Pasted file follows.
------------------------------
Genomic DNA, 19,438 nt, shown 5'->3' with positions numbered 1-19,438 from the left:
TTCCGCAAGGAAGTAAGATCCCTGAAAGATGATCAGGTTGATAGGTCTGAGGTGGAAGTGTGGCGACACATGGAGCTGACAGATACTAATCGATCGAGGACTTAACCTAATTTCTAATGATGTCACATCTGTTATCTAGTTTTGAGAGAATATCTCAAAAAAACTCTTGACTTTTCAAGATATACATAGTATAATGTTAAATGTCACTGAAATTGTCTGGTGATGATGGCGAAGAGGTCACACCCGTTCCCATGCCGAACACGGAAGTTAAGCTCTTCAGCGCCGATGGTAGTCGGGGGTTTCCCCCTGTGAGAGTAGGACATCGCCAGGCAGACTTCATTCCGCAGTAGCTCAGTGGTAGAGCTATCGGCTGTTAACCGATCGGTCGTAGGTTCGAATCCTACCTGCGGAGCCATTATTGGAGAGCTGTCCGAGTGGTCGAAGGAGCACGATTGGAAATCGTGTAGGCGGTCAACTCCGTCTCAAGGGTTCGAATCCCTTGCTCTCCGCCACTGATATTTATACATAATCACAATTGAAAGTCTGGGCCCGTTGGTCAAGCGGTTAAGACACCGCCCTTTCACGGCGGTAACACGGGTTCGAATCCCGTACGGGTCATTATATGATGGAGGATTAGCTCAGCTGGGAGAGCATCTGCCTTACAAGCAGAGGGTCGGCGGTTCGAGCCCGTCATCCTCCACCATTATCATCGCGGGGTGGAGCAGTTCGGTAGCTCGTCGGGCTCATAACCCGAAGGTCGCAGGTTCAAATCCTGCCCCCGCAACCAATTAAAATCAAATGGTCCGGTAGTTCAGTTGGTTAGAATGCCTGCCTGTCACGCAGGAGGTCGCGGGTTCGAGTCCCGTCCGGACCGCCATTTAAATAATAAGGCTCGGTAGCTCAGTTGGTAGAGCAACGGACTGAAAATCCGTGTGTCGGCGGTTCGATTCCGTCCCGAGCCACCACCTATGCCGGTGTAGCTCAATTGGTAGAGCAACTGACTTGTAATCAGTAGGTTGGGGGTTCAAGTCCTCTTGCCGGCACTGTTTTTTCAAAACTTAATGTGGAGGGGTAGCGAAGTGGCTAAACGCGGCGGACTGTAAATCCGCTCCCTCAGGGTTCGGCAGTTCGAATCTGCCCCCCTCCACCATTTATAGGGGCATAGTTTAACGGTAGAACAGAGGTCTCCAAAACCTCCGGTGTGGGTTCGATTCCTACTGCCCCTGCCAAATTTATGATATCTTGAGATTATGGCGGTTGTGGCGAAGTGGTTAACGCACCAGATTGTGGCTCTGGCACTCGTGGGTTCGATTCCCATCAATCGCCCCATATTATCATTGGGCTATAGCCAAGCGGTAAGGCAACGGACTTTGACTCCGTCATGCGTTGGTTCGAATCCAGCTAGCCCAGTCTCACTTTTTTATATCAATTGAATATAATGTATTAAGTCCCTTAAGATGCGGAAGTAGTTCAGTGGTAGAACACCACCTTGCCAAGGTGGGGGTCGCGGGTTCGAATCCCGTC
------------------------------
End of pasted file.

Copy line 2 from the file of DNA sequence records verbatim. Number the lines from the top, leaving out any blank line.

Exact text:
TTCCGCAAGGAAGTAAGATCCCTGAAAGATGATCAGGTTGATAGGTCTGAGGTGGAAGTGTGGCGACACATGGAGCTGACAGATACTAATCGATCGAGGACTTAACCTAATTTCTAATGATGTCACATCTGTTATCTAGTTTTGAGAGAATATCTCAAAAAAACTCTTGACTTTTCAAGATATACATAGTATAATGTTAAATGTCACTGAAATTGTCTGGTGATGATGGCGAAGAGGTCACACCCGTTCCCATGCCGAACACGGAAGTTAAGCTCTTCAGCGCCGATGGTAGTCGGGGGTTTCCCCCTGTGAGAGTAGGACATCGCCAGGCAGACTTCATTCCGCAGTAGCTCAGTGGTAGAGCTATCGGCTGTTAACCGATCGGTCGTAGGTTCGAATCCTACCTGCGGAGCCATTATTGGAGAGCTGTCCGAGTGGTCGAAGGAGCACGATTGGAAATCGTGTAGGCGGTCAACTCCGTCTCAAGGGTTCGAATCCCTTGCTCTCCGCCACTGATATTTATACATAATCACAATTGAAAGTCTGGGCCCGTTGGTCAAGCGGTTAAGACACCGCCCTTTCACGGCGGTAACACGGGTTCGAATCCCGTACGGGTCATTATATGATGGAGGATTAGCTCAGCTGGGAGAGCATCTGCCTTACAAGCAGAGGGTCGGCGGTTCGAGCCCGTCATCCTCCACCATTATCATCGCGGGGTGGAGCAGTTCGGTAGCTCGTCGGGCTCATAACCCGAAGGTCGCAGGTTCAAATCCTGCCCCCGCAACCAATTAAAATCAAATGGTCCGGTAGTTCAGTTGGTTAGAATGCCTGCCTGTCACGCAGGAGGTCGCGGGTTCGAGTCCCGTCCGGACCGCCATTTAAATAATAAGGCTCGGTAGCTCAGTTGGTAGAGCAACGGACTGAAAATCCGTGTGTCGGCGGTTCGATTCCGTCCCGAGCCACCACCTATGCCGGTGTAGCTCAATTGGTAGAGCAACTGACTTGTAATCAGTAGGTTGGGGGTTCAAGTCCTCTTGCCGGCACTGTTTTTTCAAAACTTAATGTGGAGGGGTAGCGAAGTGGCTAAACGCGGCGGACTGTAAATCCGCTCCCTCAGGGTTCGGCAGTTCGAATCTGCCCCCCTCCACCATTTATAGGGGCATAGTTTAACGGTAGAACAGAGGTCTCCAAAACCTCCGGTGTGGGTTCGATTCCTACTGCCCCTGCCAAATTTATGATATCTTGAGATTATGGCGGTTGTGGCGAAGTGGTTAACGCACCAGATTGTGGCTCTGGCACTCGTGGGTTCGATTCCCATCAATCGCCCCATATTATCATTGGGCTATAGCCAAGCGGTAAGGCAACGGACTTTGACTCCGTCATGCGTTGGTTCGAATCCAGCTAGCCCAGTCTCACTTTTTTATATCAATTGAATATAATGTATTAAGTCCCTTAAGATGCGGAAGTAGTTCAGTGGTAGAACACCACCTTGCCAAGGTGGGGGTCGCGGGTTCGAATCCCGTC